David White’s terminology defines visitors as those who use the tools but leave no social trace. These people would go online to google information for example and leave, whereas residents present themselves very openly in virtual spaces and leave much more of their ‘being’ behind. He presents these terms as a spectrum, where each of us can exist in a space somewhere between the two. When reading Ashley Dew’s blog I found myself in a position similar to hers. Born post-1980, so technically a ‘native’, but more of a visitor in that I don’t leave much of a presence behind. Like Jenn Mitchell in her blog, I prefer the visitor and resident classification as I am technically a native, and Alec Couros is not which makes little sense to me. When we look at me as being more of a visitor and Alec being more of a resident, that seems to be more fitting.

Tools like Twitter and Facebook allow us to be online in a fashion that we are comfortable with. We can leave as much of our social presence online as we wish and divulge as much about ourselves as we wish. Being more of a visitor, I use these tools to ‘people watch’ and to learn about what is going on in the world and in people’s lives. I seldom post on facebook, but check it several times a day. I want to know about others, but I don’t want them to know about me!

Finally, Nathan Jurgenson discusses in his article The IRL Fetish the idea of digital dualism, that being that the online/offline worlds are two separate realms. Genna discusses this idea in regards to the two classes she is taking this semester, one being about the online realm and the other about disconnecting from the online world and reconnecting with ‘the real world’. While canoeing the other day, they were asked to leave their phone behind and she found herself wanting to take a picture of the amazing experience she was having. Do we have to be completely offline to enjoy the real world? I mostly thought so, and I think I still do…but I need to think on this more. Nathan brought up some good points though about how we now fetishize the offline world. We used to be bored when we had nothing to do, now we pat ourselves on the back for being in the moment or getting off our technology. I think I need to start looking at it as technology has now given me a new appreciation for downtime and slower paces. Yet, I don’t want to give up the online world either. I feel out of sorts when I haven’t been on facebook in many hours as I feel that I have all sorts of catching up to do about events going on in other peoples lives.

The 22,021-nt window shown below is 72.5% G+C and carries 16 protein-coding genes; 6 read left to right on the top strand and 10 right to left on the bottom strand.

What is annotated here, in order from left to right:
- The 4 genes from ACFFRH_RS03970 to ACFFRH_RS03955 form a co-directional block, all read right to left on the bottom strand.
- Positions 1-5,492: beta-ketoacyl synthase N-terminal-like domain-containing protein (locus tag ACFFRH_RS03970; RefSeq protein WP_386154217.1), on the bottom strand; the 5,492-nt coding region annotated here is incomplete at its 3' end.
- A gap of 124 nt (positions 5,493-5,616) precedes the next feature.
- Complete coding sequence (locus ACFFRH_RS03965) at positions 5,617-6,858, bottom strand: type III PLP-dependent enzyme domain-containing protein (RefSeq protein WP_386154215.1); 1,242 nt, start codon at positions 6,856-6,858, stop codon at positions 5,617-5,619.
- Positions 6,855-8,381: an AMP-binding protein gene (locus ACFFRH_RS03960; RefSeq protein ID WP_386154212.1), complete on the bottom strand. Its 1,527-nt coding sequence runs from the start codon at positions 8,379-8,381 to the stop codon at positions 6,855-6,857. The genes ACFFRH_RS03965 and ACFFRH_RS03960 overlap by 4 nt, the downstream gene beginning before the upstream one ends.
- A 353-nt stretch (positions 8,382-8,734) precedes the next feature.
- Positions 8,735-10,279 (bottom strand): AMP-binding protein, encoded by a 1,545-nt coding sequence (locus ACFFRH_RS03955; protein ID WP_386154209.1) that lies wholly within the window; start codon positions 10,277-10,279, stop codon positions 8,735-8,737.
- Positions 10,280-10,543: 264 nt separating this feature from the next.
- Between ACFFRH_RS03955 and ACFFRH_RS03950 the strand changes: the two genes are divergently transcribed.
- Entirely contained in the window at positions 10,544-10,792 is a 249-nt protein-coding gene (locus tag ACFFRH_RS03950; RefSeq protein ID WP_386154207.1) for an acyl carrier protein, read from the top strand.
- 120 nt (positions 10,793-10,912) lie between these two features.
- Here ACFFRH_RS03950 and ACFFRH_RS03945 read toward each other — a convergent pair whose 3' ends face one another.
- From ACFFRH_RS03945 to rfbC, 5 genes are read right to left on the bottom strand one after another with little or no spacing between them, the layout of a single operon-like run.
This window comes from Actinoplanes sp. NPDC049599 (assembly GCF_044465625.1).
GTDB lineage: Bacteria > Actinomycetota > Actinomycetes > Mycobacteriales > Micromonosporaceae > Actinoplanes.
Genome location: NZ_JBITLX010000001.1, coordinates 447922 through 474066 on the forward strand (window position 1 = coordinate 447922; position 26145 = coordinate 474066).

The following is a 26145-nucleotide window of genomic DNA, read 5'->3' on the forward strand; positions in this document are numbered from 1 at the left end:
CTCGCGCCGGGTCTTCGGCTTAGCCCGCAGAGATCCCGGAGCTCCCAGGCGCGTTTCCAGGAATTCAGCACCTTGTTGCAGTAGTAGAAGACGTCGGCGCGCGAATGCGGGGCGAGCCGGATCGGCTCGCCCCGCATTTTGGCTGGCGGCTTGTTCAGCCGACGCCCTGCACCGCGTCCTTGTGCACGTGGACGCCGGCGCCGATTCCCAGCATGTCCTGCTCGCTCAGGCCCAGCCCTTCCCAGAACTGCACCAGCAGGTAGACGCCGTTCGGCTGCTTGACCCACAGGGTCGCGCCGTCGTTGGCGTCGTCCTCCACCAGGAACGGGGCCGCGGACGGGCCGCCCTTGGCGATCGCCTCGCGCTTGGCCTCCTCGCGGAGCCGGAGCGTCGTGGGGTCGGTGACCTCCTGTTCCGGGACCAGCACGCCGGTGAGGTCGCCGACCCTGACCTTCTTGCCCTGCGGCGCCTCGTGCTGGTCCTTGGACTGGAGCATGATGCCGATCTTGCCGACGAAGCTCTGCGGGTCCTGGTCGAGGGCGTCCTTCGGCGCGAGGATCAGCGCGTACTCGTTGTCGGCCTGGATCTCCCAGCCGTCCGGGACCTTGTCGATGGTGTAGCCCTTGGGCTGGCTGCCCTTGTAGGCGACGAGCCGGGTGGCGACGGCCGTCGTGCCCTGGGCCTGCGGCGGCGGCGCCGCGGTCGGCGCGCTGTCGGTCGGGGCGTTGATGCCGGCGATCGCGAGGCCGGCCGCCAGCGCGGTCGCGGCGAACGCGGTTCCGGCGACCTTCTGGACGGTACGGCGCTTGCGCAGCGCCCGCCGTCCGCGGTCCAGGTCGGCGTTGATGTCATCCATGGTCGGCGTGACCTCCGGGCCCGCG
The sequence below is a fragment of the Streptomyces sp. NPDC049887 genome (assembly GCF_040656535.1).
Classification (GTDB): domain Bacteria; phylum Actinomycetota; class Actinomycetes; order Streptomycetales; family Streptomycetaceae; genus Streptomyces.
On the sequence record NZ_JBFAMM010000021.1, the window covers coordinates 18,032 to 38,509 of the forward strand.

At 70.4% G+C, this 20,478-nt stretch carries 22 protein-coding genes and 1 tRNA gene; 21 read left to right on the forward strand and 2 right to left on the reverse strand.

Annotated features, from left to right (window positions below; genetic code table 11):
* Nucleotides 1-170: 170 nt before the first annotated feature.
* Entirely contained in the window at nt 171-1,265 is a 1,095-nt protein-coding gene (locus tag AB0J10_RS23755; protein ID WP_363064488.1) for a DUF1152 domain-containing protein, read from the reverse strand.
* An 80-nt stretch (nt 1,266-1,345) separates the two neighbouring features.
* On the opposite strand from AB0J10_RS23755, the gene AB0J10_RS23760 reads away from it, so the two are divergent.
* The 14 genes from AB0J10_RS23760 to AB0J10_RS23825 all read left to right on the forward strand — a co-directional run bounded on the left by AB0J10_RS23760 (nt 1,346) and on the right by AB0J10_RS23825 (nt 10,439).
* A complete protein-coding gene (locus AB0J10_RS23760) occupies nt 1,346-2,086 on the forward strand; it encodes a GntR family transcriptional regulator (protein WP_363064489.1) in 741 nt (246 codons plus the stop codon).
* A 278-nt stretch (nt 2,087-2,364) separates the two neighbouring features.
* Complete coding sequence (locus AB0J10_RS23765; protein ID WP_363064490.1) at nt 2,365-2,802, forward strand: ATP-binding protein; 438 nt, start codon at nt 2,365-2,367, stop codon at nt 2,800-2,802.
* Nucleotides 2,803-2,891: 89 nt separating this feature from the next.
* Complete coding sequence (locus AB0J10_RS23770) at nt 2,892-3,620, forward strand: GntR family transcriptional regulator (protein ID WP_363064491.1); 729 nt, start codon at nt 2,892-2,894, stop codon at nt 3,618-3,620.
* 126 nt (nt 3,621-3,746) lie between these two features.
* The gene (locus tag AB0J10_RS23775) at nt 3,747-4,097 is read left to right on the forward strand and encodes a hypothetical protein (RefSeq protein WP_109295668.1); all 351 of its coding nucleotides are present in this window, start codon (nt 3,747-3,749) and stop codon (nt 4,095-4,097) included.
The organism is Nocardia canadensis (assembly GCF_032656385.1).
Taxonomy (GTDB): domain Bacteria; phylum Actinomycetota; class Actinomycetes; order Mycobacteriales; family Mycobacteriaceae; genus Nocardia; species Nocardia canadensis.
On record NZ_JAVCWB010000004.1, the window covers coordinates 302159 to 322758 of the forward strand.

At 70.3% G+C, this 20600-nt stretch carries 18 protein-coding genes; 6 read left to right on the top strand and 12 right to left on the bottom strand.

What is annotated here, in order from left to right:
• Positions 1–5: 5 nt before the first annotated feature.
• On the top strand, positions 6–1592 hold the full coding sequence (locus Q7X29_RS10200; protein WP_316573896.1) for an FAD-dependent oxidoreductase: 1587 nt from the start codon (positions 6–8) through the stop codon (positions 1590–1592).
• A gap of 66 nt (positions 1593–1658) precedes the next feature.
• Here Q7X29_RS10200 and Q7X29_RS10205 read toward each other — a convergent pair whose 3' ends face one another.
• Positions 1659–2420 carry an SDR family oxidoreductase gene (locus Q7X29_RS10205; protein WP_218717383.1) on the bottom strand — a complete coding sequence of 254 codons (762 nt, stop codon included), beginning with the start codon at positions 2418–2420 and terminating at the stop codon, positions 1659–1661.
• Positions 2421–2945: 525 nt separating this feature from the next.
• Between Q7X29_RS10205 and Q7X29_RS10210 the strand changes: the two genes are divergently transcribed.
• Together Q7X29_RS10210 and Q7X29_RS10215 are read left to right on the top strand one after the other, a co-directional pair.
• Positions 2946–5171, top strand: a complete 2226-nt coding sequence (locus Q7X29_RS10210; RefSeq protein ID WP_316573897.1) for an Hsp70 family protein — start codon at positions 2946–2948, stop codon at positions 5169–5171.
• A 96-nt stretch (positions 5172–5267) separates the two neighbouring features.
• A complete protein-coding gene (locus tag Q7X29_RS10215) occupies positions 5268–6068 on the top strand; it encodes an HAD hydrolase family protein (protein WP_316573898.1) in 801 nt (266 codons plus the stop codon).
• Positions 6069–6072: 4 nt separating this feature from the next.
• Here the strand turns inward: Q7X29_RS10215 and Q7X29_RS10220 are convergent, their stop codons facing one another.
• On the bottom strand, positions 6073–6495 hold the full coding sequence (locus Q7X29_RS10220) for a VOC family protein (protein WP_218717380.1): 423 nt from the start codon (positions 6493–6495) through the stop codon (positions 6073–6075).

So what does it all mean for me? To be honest, I don’t really know yet. I’ve been judgy about others being online too much, only because I feel at my best when I am offline and I feel that others only need to experience what I have and they would disconnect more themselves. Perhaps since I am more of a visitor, I have simply missed out on genuine connections in the online realm and I have yet to experience this powerful moment. There’s definately no plans in my future to ditch my technology. I think as an educator I feel concern for the new generations who have grown up with social media and haven’t experienced life without it. In Sherry Turkle’s Ted Talk, there are many thought provoking statements in regards to social media such as the fact that it provides, “The illusion of companionship without the demands of friendship”. Social media is easier than being social in person, and perhaps we are losing some important skills that we can only gain from more interactions in the offline realm.

We all need to find the right balance that fits for ourselves. The thing that has changed the most for me though is that I previously underestimated the power that is the human experience. I love space and know a lot about it. Yet Chris Hadfield’s use of the Twitter medium made me feel connected to space in a way no book has yet made me feel.

Live long and prosper